The last step is to move the project folder from the PROJECTS master folder on Jellyfish to the BACKED UP master folder. As long as we have space on Jellyfish, the project is never deleted. Often changes are required. When that happens, the affected project folder is moved from BACKED UP to PROJECTS again. The changes are made and client files delivered. Then the archive drive for that project is updated and re-indexed to the DiskCatalogMaker catalog file. The project file is finally returned to the BACKED UP folder. As we need space on Jellyfish, the oldest projects that haven’t been touched in a long while are deleted.

Redundancy is the key

There are two additional protection steps taken. All active project files (usually Premiere Pro) are copied to the company’s DropBox by every editor at the end of each day. In the event of a catastrophic NAS failure – before the completion of that project – we can at least get to the project file in the cloud (DropBox) and the media that is stored on hard drive in order to restore the edit. (Note that if you do this with FCPX Libraries, they must first be “zipped,” because DropBox and FCPX Libraries do not play well together.)

The second item is that we have an additional folder on Jellyfish for all completed masters. When an editor generates ProRes master and/or textless files, those files are also copied to this masters folder. That give us quick access to all final versions, should the client require an extra web file or some other type of deliverable. It’s easy to simply encode new files from these ProRes masters, without needing to search out the original project folder.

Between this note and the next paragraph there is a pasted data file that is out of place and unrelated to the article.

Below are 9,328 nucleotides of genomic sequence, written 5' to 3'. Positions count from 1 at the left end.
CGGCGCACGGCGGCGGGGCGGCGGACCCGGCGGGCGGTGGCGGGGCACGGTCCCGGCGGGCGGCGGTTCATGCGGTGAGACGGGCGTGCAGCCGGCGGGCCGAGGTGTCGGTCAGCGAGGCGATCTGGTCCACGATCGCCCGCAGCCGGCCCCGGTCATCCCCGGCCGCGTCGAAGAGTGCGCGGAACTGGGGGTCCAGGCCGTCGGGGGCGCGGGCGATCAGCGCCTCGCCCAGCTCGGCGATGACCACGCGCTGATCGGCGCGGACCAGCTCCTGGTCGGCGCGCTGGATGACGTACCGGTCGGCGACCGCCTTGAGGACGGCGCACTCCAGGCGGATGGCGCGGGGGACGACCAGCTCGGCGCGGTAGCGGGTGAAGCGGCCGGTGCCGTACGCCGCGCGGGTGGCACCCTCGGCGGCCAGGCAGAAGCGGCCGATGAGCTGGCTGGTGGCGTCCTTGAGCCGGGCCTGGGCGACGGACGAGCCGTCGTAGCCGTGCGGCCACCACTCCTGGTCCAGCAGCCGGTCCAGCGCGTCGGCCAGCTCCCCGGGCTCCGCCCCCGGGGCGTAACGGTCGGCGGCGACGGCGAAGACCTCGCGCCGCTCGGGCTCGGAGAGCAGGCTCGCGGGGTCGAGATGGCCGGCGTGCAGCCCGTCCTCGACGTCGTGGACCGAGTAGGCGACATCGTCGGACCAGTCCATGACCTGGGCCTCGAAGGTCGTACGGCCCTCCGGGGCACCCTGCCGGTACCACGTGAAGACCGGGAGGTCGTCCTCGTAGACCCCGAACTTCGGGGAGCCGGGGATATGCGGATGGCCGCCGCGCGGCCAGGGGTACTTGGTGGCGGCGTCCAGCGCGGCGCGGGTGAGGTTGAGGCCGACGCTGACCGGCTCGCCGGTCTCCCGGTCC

These steps may sound complex and daunting if you aren’t currently doing them. I have covered some of this in past posts, but I do update my processes over time. Once you get into a routine of doing these steps, the benefits pay off immensely. Your media is better protected, it’s easier to find in the future, and relinking is a no-brainer.

©2019 Oliver Peters

Foolproof Relinking Strategy

Prior to file-based camera capture, film and then videotape were the dominant visual acquisition technologies. To accommodate, post-production adopted a two-stage solution: work print editing + negative conform for film, offline/online editing for video. During the linear editing era high-res media on tape was transferred to a low-res tape format, like 3/4″, for creative editing (offline). The locked cut was assembled and enhanced with effects and graphics in a high-end online suite using an edit decision list and the high-res media. The inherent constraints of tape formats forced consistency in media standards and frame rates.

In the early nonlinear days, storage capacities were low and hard drives expensive, so this offline/online methodology persisted. Eventually storage could cost-effectively handle high-res media, but this didn’t eliminate these workflows. File-based camera acquisition has brought down operating cost, but the proliferation of formats and ever-increasing resolutions have meant that there is still a need for such a two-stage approach. This is now generally referred to as proxy versus full-resolution editing. The reasons vary, but typically it’s a matter of storage size, system performance, or the capabilities of the systems and operator/artist running the finishing/full-res (aka “online”) system.

All of this requires moving media around among drives, systems, locations, and facilities, thus making correct list management essential. Whether or not it works well depends on the ability to accurately relink media with each of these moves. Despite the ability of most modern NLEs to freely mix and match formats, sizes, frame rates, etc., ignoring certain criteria will break media relinking. You must be able to relink the same media between systems or between low and high-res media on the same or different systems.